Resolve to Try Something New
Many people use the start of the new year to look back at the previous 12 months to reflect on the positives, but also the missed opportunities to do or be better. That’s inevitably when resolutions are made for some self-improvement.
A resolution a lot of people seem to make is to try something new, usually because they see someone else doing it and they think, “That would be cool to learn.” Like wanting to take salsa dancing after watching “West Side Story.” Or learning to paint in watercolors because you’re a fan of Bob Ross. Or picking up woodworking because Nick Offerman is awesome and you want to be like him.
I have a perpetual goal of learning how to properly cook risotto, but so far, I haven’t done it. Probably because I haven’t made the time to actually learn. Life always seems to get in the way of my self-improvement. But it’s never too late to try something new.
Those in the growing biz seem to do their reflecting in the fall, when you look back at how the spring and summer ended up shaking out, and start planning ahead for next spring. Growers have told me they use this time to resolve to be better, whether it’s with a specific process or crop. You ask yourselves, “How could we have made this better/avoided this problem?” I guess you could call those “greenhouse resolutions.”
There’s a perception that our industry doesn’t embrace change well, but I think it depends. When I talk to growers about their future plans, it almost always includes trying something new, and that can mean implementing a lean practice, adding automation or trialing a new crop they’ve never grown before.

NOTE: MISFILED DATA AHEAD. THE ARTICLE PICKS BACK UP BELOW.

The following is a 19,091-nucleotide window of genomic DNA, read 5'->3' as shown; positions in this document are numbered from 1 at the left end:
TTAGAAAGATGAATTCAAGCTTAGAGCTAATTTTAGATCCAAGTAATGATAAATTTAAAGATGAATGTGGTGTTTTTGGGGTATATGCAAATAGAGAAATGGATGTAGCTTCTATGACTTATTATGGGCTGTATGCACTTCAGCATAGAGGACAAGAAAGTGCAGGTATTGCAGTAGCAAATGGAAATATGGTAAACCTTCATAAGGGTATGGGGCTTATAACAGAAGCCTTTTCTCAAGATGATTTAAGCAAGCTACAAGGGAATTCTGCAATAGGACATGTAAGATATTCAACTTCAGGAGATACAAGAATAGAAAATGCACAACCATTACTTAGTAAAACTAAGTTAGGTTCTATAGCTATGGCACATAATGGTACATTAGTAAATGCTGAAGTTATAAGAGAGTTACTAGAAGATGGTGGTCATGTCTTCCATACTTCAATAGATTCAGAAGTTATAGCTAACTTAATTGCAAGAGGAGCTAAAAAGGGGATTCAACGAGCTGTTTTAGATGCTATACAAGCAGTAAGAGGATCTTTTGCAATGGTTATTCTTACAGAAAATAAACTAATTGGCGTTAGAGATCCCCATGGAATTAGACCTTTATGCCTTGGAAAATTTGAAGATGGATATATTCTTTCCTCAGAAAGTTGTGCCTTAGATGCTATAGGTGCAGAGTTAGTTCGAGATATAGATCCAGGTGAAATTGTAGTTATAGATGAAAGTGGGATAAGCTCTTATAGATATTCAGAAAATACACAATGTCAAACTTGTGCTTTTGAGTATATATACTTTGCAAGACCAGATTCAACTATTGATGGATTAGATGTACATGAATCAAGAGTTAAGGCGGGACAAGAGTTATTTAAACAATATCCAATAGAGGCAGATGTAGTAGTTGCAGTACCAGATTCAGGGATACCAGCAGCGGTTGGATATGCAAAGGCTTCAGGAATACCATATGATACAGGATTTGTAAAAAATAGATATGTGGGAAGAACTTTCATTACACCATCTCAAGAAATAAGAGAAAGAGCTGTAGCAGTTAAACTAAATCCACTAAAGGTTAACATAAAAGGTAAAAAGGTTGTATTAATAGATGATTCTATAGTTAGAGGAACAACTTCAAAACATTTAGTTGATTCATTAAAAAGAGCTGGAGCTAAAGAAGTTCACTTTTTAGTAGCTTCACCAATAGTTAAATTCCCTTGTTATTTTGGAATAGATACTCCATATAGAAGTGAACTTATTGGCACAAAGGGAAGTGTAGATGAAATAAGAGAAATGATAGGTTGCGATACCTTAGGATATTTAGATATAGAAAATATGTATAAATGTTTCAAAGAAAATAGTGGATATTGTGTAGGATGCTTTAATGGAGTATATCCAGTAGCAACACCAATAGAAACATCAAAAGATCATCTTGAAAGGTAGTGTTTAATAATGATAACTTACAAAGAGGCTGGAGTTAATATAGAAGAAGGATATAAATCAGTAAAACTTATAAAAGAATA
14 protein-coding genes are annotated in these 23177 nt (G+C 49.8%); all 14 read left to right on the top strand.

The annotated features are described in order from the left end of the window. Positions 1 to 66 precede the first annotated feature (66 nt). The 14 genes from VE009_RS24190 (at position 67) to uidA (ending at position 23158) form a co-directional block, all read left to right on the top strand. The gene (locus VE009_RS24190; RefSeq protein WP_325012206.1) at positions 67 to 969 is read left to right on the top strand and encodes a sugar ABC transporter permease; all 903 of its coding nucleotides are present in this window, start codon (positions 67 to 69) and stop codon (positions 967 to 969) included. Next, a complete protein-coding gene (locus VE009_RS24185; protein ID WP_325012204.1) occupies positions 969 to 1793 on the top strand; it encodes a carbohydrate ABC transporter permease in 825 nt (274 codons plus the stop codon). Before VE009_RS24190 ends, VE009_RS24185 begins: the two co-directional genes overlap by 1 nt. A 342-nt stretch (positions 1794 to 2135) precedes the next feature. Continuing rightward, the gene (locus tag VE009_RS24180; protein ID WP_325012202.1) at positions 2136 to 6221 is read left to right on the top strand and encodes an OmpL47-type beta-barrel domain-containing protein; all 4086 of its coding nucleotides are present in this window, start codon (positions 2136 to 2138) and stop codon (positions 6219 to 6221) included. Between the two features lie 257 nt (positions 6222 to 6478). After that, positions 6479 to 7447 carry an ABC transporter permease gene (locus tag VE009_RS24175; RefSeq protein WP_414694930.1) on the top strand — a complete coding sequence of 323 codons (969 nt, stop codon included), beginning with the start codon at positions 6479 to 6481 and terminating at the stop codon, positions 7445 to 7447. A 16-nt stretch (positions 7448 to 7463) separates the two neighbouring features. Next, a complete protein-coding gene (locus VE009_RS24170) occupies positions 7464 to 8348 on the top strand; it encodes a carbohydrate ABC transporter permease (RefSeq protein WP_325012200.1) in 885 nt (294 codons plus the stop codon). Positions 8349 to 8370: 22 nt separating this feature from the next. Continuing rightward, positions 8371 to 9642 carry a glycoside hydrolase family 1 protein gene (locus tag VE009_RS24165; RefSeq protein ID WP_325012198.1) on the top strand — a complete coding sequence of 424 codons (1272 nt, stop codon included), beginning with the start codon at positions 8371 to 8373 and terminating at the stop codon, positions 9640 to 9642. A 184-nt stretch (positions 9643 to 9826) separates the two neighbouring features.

One possibility you may not have thought about before is seed cut flowers. I feel like cut flowers are a nebulous product that only certain growers have the desire to produce, but I’m sure some of you remember when you added foliage plants to your production a few years ago when the houseplant trend exploded. You never thought you’d do that either, right?
Since you already have the experience and infrastructure in place with your existing growing operation, maybe adding cut flowers isn’t such a weird idea. But it will take some groundwork and research to determine if it’s something that can actually become reality. I spoke to two cut flower growers—one a young up-and-comer with an operation in Michigan (and editor of our Bloom Beat newsletter, Lindsay Daschner) and one a veteran with an established 30-year business (Frank Arnosky)—for my cover story this month. If you’re interested in dipping your toes into the cut flower pool rather than diving in head first, seed varieties are your best bet.
We’ve also got the latest information on how to make your URC production as successful as it can be. And if you haven’t tried it yet, our resident marketing tech contributor Katie Elzer-Peters discusses how an SMS text program could help you better serve your B2B customers.
Even Michael DeBerti, senior grower at Mast Young Plants, talks about how you should be trying new varieties for the coming spring season in his column.
Maybe this winter I’ll actually try to learn how to cook risotto without it ending up the consistency of oatmeal. But I’ll need some taste testers. If you’re brave enough and will be in the Chicago area soon, let me know and I’ll invite you to the test kitchen. You just might experience the best Italian oatmeal risotto you’ve ever had. GT